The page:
If you've already put in forty hours with another company, and then you want to put in another forty hours, that second forty hour block is going to be far less effective, creative, or productive. If you add a third forty-hour job, then it's probably the case that no one is getting their money's worth.

If your response is, "It's the employer's fault for making it possible for me to take their money and give them little or no work in return," you have seriously flawed ethical standards. 

In fact, if you read through the web sites dedicated to this concept, you'll find stories about over-working, massive stress, and schemes to get away with something that everyone agrees is wrong. BUT, they're "sticking it to the man," so it's okay. The overall theme is, "do whatever it takes to get the money, but do as little productive work as possible." In other words, massive effort can be expelled to log into multiple sites, keep your mouse moving to trick tracking systems, and generate random emails from appropriate addresses all day long. Just don't do anything you're being paid for.

Like all other trends where someone's getting rich, there are a few people earning $750,000 or more holding down multiple jobs and doing little or no actual work. Their strategy is to just cash checks until they get fired, then move on to the next fake job.

Most people can't (and don't want to) work this hard at stealing money from nameless, faceless employers. But it does raise the question: Is this just a big pay-back for bad bosses over the years? Is all of this made possible because there are lots and lots of horrible bosses?

I'm afraid the answer is YES. Many of the people who read this blog became independent consultants because of horrible bosses. In fact, horrible, immoral bosses who care more about money and their own bonuses than they ever did about their team or company culture are everywhere.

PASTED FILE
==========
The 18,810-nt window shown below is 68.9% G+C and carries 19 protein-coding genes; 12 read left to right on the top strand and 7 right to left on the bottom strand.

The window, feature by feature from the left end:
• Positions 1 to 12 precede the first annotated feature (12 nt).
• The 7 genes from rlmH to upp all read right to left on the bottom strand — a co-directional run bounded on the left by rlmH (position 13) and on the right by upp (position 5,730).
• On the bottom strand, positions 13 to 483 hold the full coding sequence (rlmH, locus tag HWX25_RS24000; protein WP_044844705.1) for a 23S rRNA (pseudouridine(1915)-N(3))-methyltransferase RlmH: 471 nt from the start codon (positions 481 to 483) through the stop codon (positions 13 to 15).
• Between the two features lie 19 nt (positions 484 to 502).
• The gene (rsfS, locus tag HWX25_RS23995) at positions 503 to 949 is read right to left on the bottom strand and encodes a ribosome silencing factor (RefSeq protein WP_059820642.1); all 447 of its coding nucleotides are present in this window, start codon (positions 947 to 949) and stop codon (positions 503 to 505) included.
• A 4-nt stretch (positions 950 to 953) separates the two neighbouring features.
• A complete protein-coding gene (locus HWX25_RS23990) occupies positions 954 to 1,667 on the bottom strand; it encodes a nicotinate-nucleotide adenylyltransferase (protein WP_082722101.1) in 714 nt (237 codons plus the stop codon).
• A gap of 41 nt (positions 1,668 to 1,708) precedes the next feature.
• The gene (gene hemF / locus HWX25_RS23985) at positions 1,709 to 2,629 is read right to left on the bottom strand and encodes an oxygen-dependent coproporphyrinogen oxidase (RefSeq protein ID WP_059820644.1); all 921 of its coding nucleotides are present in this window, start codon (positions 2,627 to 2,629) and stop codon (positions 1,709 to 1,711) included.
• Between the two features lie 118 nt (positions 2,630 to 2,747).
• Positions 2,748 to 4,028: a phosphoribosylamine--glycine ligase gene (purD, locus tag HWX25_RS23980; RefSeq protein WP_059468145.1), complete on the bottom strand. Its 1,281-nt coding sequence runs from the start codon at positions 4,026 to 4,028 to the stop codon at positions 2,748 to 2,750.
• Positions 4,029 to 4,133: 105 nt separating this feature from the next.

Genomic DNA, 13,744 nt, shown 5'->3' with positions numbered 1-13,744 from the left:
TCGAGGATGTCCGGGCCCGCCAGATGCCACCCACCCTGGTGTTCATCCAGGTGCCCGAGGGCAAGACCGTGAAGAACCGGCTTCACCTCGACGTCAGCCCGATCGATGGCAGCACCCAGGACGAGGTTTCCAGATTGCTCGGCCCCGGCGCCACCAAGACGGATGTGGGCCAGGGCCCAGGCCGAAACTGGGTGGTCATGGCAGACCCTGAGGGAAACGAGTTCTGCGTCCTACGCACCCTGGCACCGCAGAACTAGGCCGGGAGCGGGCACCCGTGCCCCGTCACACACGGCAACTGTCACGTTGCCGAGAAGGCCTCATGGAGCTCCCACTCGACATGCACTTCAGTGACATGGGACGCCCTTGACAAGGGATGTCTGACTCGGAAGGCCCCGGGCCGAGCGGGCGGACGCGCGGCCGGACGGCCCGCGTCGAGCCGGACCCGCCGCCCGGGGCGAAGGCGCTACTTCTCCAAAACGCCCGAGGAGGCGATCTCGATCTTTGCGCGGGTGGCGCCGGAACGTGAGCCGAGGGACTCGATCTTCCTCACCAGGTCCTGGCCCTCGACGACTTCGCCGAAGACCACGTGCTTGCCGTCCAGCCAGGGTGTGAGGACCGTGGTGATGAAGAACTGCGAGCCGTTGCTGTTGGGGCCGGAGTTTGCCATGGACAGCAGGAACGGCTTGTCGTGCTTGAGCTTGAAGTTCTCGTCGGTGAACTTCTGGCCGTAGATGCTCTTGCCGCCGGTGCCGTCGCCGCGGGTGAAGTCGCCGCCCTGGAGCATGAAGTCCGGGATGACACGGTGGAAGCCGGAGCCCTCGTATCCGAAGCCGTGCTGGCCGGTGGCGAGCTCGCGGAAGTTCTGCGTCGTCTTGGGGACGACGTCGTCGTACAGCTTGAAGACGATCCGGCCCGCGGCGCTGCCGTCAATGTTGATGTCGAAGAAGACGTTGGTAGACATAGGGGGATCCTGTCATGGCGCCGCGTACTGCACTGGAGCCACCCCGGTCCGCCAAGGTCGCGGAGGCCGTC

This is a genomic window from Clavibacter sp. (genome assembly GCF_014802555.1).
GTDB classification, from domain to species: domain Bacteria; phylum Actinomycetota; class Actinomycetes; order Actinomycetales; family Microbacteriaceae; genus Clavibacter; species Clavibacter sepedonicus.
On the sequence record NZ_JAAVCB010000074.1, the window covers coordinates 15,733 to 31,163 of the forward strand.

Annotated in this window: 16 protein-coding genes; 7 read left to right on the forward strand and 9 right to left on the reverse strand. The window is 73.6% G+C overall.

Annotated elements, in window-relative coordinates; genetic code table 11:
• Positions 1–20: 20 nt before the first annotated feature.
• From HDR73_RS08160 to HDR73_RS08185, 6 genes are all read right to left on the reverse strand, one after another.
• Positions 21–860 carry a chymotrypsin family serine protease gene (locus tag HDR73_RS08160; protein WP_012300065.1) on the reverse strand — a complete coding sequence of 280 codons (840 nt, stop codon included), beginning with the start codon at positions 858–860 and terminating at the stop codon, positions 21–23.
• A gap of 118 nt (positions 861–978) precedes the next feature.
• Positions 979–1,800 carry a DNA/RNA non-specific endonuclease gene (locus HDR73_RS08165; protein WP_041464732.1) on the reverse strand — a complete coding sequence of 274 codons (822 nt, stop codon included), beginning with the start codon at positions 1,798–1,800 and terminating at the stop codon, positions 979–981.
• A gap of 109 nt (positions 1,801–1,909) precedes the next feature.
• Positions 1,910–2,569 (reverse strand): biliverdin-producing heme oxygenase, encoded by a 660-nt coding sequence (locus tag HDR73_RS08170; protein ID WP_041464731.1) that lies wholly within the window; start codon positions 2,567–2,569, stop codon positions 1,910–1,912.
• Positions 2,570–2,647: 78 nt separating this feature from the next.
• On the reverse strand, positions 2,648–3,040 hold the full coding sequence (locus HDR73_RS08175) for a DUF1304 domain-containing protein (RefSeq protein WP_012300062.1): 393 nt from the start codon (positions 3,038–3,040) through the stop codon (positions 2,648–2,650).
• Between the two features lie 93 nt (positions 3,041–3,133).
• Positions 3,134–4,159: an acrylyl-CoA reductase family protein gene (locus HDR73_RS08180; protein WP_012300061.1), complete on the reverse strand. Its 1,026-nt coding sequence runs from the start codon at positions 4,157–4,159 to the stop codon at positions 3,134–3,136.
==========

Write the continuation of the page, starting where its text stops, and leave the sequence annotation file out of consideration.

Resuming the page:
Looking Forward: Do What's Right

None of us can change the past. But we all control how we will behave in the future.

Luckily for my readers, this is really a problem for large businesses. If you only have ten or twenty employees, you probably work closely enough to know whether or not you're getting value for what you pay. And, to be honest, your culture is still something you can control from the top down every day. If you have a slacker giving 20% effort, that's really your fault.

BUT, we operate in a world where this behavior exists and is growing. Eventually, those scoundrels will become victims to the pyramid in which they are currently a a brick in the wall. When that happens, they'll come looking for a real job. Most of them have enough technical skills to get an entry level tech job, fake up their resume, and interview well. But their "work ethic" has been completely focused on pretending to work. 

These folks might learn to be good, hard workers. But you can't guarantee that. Here's what you need to do going forward. (Note, most of this is common sense, old advice that you've been ignoring for years. Now you have to actually do it.)

1. Verify resume information. Ask for and verify references.

2. Ask for and verify transcripts or proof of training.

3. Give applicants simple, reasonable skills tests. Ideally, this will be in your office so you can monitor.

4. Sign employment contracts that state the number of hours expected, along with job requirements.

5. Keep your employees engaged with good culture, decent pay, and a great work place.

Please do not go down the road of the big, faceless corporations that caused this problem in the first place. That means, do not monitor their email, their camera, their mouse movement, and so forth. Yes, there are tools to spy on your employees. But if you use them, you will create a layer of expense that only serves the purpose of alienating your workers.

For the most part, we want to believe we are exempt from these problems in small business. But doesn't that sound like the client who says that they're too small to be victims of a phishing attack? 

The world of employment has changed. And whether you like it or not, this affects your business. You are now hiring in this environment and these folks are out there. Luckily, the steps you need to take are simple and inexpensive. 

And they're just plain good business, too. Luckily, most works take pride in their work and gain fulfillment from a job well done. This is particularly true in companies with a good culture and a long-term view of the future.

-- -- -- 

Have you experienced the effects of "over employment" or something similar? I'd love to hear about it.

Additional Related Material

We covered this a bit (ten minutes) on the Killing It Podcast: 
(Overworking topic begins at the five minute mark.)

I did a Relax Focus Succeed video about a recent Internet blow-up regarding employees and employers. Basically, it's a conversation about how people should go into the marketplace whether looking for a job or looking for an employee.

My main point there is that we should start from a place of honesty. But, obviously, that's a complicated thing. See